Summary: An analysis of Jesus' calling of his first disciples will teach us what characterizes a true disciple of Jesus.
Luke wrote his Gospel about the life, ministry, death, and resurrection of Jesus who came to seek and to save lost sinners. Luke wanted to communicate that God sent his only Son Jesus as the Messiah to deliver people from sin and hell.
The central theme of Jesus’ message was the kingdom of God. Jesus called people to become his followers in the kingdom of God. Today I would like to look at the account in which Jesus called the first disciples.
Let’s read about Jesus’ calling of his first disciples in Luke 5:1-11:
1 On one occasion, while the crowd was pressing in on him to hear the word of God, he was standing by the lake of Gennesaret, 2 and he saw two boats by the lake, but the fishermen had gone out of them and were washing their nets. 3 Getting into one of the boats, which was Simon’s, he asked him to put out a little from the land. And he sat down and taught the people from the boat. 4 And when he had finished speaking, he said to Simon, “Put out into the deep and let down your nets for a catch.” 5 And Simon answered, “Master, we toiled all night and took nothing! But at your word I will let down the nets.” 6 And when they had done this, they enclosed a large number of fish, and their nets were breaking. 7 They signaled to their partners in the other boat to come and help them. And they came and filled both the boats, so that they began to sink. 8 But when Simon Peter saw it, he fell down at Jesus’ knees, saying, “Depart from me, for I am a sinful man, O Lord.” 9 For he and all who were with him were astonished at the catch of fish that they had taken, 10 and so also were James and John, sons of Zebedee, who were partners with Simon. And Jesus said to Simon, “Do not be afraid; from now on you will be catching men.” 11 And when they had brought their boats to land, they left everything and followed him. (Luke 5:1-11)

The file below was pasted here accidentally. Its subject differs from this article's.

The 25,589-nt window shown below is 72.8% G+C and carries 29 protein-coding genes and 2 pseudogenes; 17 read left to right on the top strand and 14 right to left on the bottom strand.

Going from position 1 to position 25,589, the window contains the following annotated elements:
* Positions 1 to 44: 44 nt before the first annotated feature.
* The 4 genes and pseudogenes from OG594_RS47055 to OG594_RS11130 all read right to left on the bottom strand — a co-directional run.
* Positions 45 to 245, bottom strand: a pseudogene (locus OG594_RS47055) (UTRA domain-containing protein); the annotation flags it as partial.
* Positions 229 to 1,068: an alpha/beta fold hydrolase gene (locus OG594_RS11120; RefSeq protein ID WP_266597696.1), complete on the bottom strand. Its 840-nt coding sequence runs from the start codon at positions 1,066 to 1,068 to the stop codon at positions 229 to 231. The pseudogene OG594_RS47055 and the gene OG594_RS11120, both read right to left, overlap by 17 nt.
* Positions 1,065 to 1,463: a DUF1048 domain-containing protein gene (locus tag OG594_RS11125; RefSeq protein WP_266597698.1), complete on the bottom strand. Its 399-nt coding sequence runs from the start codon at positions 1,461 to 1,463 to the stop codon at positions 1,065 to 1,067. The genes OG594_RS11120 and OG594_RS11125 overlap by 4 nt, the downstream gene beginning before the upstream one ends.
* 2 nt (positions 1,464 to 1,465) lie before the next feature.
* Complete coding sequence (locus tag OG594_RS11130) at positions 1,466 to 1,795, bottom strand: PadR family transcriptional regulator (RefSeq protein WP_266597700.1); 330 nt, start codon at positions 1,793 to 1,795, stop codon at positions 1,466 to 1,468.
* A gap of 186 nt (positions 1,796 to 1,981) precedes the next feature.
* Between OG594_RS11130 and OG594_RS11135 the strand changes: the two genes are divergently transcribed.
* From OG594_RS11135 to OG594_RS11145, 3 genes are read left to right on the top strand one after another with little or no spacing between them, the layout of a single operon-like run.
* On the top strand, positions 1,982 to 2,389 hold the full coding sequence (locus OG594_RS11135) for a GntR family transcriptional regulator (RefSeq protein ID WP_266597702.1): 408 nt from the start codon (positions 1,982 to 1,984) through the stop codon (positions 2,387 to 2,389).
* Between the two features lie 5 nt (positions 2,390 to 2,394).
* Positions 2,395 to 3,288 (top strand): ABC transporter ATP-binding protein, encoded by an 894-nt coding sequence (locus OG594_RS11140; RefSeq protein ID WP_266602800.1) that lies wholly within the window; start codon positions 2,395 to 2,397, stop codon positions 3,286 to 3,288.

When I was working with students as a campus minister at the University of Cape Town I remember a student who made a profession of faith in Jesus Christ. For the first few months he attended worship services on Sunday and was active in a Bible study on campus. But then he started attending less and less. After a few weeks I spoke with him about what it.
“Attending worship services and Bible studies are interfering with me playing cricket,” he said. He was an outstanding cricket player who played for the University of Cape Town.
Having played cricket myself I knew well how time consuming the game was. Nevertheless, it was still possible to be active in worship services and Bible studies while playing cricket. The key was a matter of priorities.
I suggested to the student that he could still play cricket and be active in worship and Bible study. But he did not agree.
I realized that he was no longer serious about following Jesus. He was more interested in playing cricket than following Jesus. He did not want to follow Jesus wholeheartedly.